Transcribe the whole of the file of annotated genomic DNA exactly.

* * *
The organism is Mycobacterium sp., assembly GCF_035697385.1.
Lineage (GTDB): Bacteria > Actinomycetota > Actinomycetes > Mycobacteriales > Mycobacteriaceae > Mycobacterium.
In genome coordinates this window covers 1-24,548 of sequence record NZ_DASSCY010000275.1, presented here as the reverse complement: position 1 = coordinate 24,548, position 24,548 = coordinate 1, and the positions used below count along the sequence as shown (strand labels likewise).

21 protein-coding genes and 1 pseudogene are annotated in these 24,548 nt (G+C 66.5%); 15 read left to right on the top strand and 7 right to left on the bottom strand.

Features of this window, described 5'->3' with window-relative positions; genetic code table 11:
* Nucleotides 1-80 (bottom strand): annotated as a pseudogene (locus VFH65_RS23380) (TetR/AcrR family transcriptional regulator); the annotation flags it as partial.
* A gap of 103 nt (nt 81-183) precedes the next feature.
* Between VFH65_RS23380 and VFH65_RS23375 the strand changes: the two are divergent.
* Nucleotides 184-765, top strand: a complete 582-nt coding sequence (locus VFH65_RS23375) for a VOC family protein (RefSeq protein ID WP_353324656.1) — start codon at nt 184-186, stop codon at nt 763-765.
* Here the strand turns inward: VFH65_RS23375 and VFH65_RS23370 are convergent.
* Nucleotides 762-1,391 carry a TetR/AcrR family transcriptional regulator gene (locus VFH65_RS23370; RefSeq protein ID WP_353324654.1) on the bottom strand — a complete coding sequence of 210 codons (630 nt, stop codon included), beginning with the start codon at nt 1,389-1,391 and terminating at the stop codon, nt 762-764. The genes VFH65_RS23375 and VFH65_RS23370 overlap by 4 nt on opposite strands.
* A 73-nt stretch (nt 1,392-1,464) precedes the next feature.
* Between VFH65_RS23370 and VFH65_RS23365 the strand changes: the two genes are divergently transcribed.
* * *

The organism is Mycobacterium sp., assembly GCF_035697385.1.
Lineage (GTDB): Bacteria > Actinomycetota > Actinomycetes > Mycobacteriales > Mycobacteriaceae > Mycobacterium.
In genome coordinates this window covers 1-24,548 of sequence record NZ_DASSCY010000275.1, presented here as the reverse complement: position 1 = coordinate 24,548, position 24,548 = coordinate 1, and the positions used below count along the sequence as shown (strand labels likewise).

21 protein-coding genes and 1 pseudogene are annotated in these 24,548 nt (G+C 66.5%); 15 read left to right on the top strand and 7 right to left on the bottom strand.

Features of this window, described 5'->3' with window-relative positions; genetic code table 11:
* Nucleotides 1-80 (bottom strand): annotated as a pseudogene (locus VFH65_RS23380) (TetR/AcrR family transcriptional regulator); the annotation flags it as partial.
* A gap of 103 nt (nt 81-183) precedes the next feature.
* Between VFH65_RS23380 and VFH65_RS23375 the strand changes: the two are divergent.
* Nucleotides 184-765, top strand: a complete 582-nt coding sequence (locus VFH65_RS23375) for a VOC family protein (RefSeq protein ID WP_353324656.1) — start codon at nt 184-186, stop codon at nt 763-765.
* Here the strand turns inward: VFH65_RS23375 and VFH65_RS23370 are convergent.
* Nucleotides 762-1,391 carry a TetR/AcrR family transcriptional regulator gene (locus VFH65_RS23370; RefSeq protein ID WP_353324654.1) on the bottom strand — a complete coding sequence of 210 codons (630 nt, stop codon included), beginning with the start codon at nt 1,389-1,391 and terminating at the stop codon, nt 762-764. The genes VFH65_RS23375 and VFH65_RS23370 overlap by 4 nt on opposite strands.
* A 73-nt stretch (nt 1,392-1,464) precedes the next feature.
* Between VFH65_RS23370 and VFH65_RS23365 the strand changes: the two genes are divergently transcribed.